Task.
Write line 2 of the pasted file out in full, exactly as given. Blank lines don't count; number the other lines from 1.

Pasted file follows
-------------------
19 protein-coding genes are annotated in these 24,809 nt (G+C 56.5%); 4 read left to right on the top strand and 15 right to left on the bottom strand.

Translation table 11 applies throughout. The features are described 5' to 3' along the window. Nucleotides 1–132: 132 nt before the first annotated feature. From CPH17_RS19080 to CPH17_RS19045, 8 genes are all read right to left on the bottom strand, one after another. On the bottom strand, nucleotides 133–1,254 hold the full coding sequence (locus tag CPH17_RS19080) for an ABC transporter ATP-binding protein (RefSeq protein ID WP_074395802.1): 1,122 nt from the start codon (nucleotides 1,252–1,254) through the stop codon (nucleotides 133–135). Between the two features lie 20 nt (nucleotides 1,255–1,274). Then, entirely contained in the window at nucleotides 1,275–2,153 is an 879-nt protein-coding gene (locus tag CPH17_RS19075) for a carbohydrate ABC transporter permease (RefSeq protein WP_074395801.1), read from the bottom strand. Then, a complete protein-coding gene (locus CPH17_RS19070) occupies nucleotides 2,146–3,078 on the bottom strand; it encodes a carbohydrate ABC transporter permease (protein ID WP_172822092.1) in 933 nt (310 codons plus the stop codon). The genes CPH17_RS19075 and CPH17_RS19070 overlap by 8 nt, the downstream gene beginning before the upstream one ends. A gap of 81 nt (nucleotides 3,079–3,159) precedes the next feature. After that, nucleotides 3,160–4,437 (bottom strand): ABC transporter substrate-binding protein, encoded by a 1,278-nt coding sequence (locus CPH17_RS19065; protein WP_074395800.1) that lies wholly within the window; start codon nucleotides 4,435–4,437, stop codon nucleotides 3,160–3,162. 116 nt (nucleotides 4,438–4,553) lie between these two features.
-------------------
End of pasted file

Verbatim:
Translation table 11 applies throughout. The features are described 5' to 3' along the window. Nucleotides 1–132: 132 nt before the first annotated feature. From CPH17_RS19080 to CPH17_RS19045, 8 genes are all read right to left on the bottom strand, one after another. On the bottom strand, nucleotides 133–1,254 hold the full coding sequence (locus tag CPH17_RS19080) for an ABC transporter ATP-binding protein (RefSeq protein ID WP_074395802.1): 1,122 nt from the start codon (nucleotides 1,252–1,254) through the stop codon (nucleotides 133–135). Between the two features lie 20 nt (nucleotides 1,255–1,274). Then, entirely contained in the window at nucleotides 1,275–2,153 is an 879-nt protein-coding gene (locus tag CPH17_RS19075) for a carbohydrate ABC transporter permease (RefSeq protein WP_074395801.1), read from the bottom strand. Then, a complete protein-coding gene (locus CPH17_RS19070) occupies nucleotides 2,146–3,078 on the bottom strand; it encodes a carbohydrate ABC transporter permease (protein ID WP_172822092.1) in 933 nt (310 codons plus the stop codon). The genes CPH17_RS19075 and CPH17_RS19070 overlap by 8 nt, the downstream gene beginning before the upstream one ends. A gap of 81 nt (nucleotides 3,079–3,159) precedes the next feature. After that, nucleotides 3,160–4,437 (bottom strand): ABC transporter substrate-binding protein, encoded by a 1,278-nt coding sequence (locus CPH17_RS19065; protein WP_074395800.1) that lies wholly within the window; start codon nucleotides 4,435–4,437, stop codon nucleotides 3,160–3,162. 116 nt (nucleotides 4,438–4,553) lie between these two features.